Jump to content
  • Sign Up
0
kstahl3

Newly Diagnosed... Where Should I Start?

Rate this topic

Recommended Posts

Hi all... Holy Cow, there is a lot of information out there about what to do and what not to do while trying to cope with this Celiac Disease... Celiac has just been added to my list of "stuff" after a recent biopsy, along with Ankylosing Spoldylitis, IBD, Fibromyalgia, CFS, and degenerative disk disease; it seems that if you name it, the doctors can tell you that I have it in some form or fashion; and I am only 26! I am drowning... I need help! I have zero support on the home front, neither in the form of family or friends because after so long of being simply miserable people find it easier to just walk away. I am sure someone out there has been through that and knows how I feel.

So, I guess, where I was going with all of that whining was, where should I start? What should I read? How should I educate myself to know how best to get healthy? I just want to be healthy and pain free, though I think the two may go hand and hand.

Thank you!

Kelly

Share this post


Link to post
Share on other sites

You are in the best place there is to learn about celiac disease and it's myriad secrets!! Welcome to the forum and simply start reading. There so much info here and so much to learn.

Share this post


Link to post
Share on other sites

I think you should get some books from your local library or bookstore.

Here are some I have read:

"Celiac Disease" by Peter Green

"Wheat Free Worry Free" by Danna Korn

"Healthier Without Wheat" by Stephen Wangen

"Gluten-Free Baking Classics" by Annalise Roberts

There are many more books out there. As far as the diet goes, start with the obvious sources of gluten (bread, pasta, pizza) and eliminate that. Then start reading labels of things with "hidden" gluten in them (salad dressings, spice mixes, etc.)

I'd also head over to your local health food store and stock up on some gluten free stuff to get you going. It is good to have things that you can grab and eat when you are too overwhelmed and busy to think about what to cook. I don't use a ton of that stuff, but it is nice to have at first when you are trying to figure out what to eat. If you like to cook and bake, I'd definitely suggest getting some flour. The Gluten-Free Baking Classics book gives some great advice regarding which kinds of flours to buy and how to make wonderful gluten-free breads and baked goods. It is a great book.

And like the pp said, spend some time around these boards because the people here have so much info. And try to relax. I know it is hard at first but realize, you can substitute almost anything you want with something gluten-free. And there are more and more gluten-free products available all the time so it really does get easier.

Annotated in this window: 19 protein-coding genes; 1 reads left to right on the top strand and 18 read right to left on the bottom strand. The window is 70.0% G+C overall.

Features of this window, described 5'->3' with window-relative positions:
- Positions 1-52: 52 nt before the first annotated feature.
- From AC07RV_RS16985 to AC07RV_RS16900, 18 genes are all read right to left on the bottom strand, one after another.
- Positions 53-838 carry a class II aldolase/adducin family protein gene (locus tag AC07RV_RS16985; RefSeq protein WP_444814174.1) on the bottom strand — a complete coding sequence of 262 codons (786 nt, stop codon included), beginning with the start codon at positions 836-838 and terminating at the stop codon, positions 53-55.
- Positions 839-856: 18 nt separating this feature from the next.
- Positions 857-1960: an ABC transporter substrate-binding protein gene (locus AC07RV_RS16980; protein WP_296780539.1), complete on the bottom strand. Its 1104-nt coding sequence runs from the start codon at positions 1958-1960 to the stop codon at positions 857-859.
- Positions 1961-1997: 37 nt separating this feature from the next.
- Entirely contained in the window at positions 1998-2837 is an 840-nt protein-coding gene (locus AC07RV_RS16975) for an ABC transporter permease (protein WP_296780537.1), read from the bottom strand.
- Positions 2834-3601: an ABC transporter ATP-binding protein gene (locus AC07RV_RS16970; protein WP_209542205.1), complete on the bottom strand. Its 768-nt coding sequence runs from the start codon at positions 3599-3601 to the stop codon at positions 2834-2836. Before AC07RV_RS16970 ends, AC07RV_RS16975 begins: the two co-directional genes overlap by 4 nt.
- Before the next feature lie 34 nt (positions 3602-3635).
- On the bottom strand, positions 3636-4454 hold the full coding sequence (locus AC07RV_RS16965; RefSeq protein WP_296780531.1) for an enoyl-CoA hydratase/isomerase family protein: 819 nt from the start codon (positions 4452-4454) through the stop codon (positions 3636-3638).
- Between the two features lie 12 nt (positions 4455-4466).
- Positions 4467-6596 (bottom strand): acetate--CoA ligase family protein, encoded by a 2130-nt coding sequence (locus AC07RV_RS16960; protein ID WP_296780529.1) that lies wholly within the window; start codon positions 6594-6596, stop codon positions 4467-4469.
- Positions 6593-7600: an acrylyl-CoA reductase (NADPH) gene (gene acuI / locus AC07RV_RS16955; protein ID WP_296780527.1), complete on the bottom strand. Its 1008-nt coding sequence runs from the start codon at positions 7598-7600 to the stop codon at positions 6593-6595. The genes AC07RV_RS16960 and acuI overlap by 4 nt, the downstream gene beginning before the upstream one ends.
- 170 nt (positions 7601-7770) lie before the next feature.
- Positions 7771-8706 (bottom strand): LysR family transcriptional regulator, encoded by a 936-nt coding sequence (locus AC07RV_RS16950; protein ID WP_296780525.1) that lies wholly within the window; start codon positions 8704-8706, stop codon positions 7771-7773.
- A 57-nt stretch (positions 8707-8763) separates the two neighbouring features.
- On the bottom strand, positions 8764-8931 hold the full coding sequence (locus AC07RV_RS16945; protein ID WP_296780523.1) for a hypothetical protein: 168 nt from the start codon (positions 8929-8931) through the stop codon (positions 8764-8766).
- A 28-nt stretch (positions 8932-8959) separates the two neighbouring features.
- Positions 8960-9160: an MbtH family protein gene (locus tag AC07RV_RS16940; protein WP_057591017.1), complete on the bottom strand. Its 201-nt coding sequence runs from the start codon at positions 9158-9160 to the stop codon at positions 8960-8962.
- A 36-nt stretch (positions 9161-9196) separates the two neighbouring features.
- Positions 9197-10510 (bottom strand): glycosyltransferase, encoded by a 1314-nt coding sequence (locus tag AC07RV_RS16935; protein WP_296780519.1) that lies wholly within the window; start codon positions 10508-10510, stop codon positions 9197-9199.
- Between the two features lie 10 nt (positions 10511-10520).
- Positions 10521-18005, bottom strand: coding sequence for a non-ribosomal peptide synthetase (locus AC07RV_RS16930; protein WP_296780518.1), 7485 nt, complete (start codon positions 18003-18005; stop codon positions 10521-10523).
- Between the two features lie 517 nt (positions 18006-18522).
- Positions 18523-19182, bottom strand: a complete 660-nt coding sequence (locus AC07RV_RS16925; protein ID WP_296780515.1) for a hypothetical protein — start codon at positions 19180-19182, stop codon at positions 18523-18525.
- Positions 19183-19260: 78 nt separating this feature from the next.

Share this post


Link to post
Share on other sites

A huge help for me was to make a list of foods I already cooked and see how I could adapt them (if necessary, many were already gluten free just because they were). This helped me tremendously in planning meals and shopping. It was a great way for me to get organized and manage all the changes. It was wonderful for things like leftovers as well. I could plan out things like having white rice for dinner and then turning it into fried rice for the next day's lunch. Or pot roast on Sunday became Monday's stew. Ham become ham and beans...well you get the picture. I wasn't much of a cook, so I really needed this. As I've become a better cook and more used to gluten free live, I still keep it updated (I made it in Excel), prettied it up and keep it posted to our fridge.

The first couple of months are very overwhelming, but it really gets much easier. Just dig in like it's a new hobby and you'll be fine! And I think you'll probably be surprised how much better all of your aches and pains get on as your body heals.

Oh, some people have trouble with dairy products when they are first healing. One, I'd recommend waiting to remove dairy until you know it's a problem - you have enough to handle right now. Two, the problem with dairy is that Celiac disease can damage the small intestine so badly that you can't digest the milk. It usually is NOT necessary to remove all dairy/casein. Three, it's usually a temporary thing if you have to deal with it all. Once your gut heals you can digest the milk again. But again, this is just a precaution. You may not have any issues with milk at all.

Welcome to the forum and I hope you're feeling fabulous soon!!

Share this post


Link to post
Share on other sites

I found Korn's Gluten-Free Living for Dummies to be helpful and positive. It might be a good start.

Share this post


Link to post
Share on other sites

Thank you all for your feedback! I am ready to just give up eating all together... ;) If only that would work! I have picked up some good tips just in the short period of time I have been browsing this site. Thank you again for the information and I will keep looking around. Hopefully I can get a grasp on things and it will come together well.

Share this post


Link to post
Share on other sites

Welcome. This is the place to be. When I first discovered this forum, I lurked for a long time. Just read and read. You'll find the info you need. For now, stick to basics - fresh fruits, veges, lean meat. I'd lay off dairy for awhile, and proccessed food. Good Luck. Read on!

Share this post


Link to post
Share on other sites

Create an account or sign in to comment

You need to be a member in order to leave a comment

Create an account

Sign up for a new account in our community. It's easy!

Register a new account

Sign in

Already have an account? Sign in here.

Sign In Now
0

×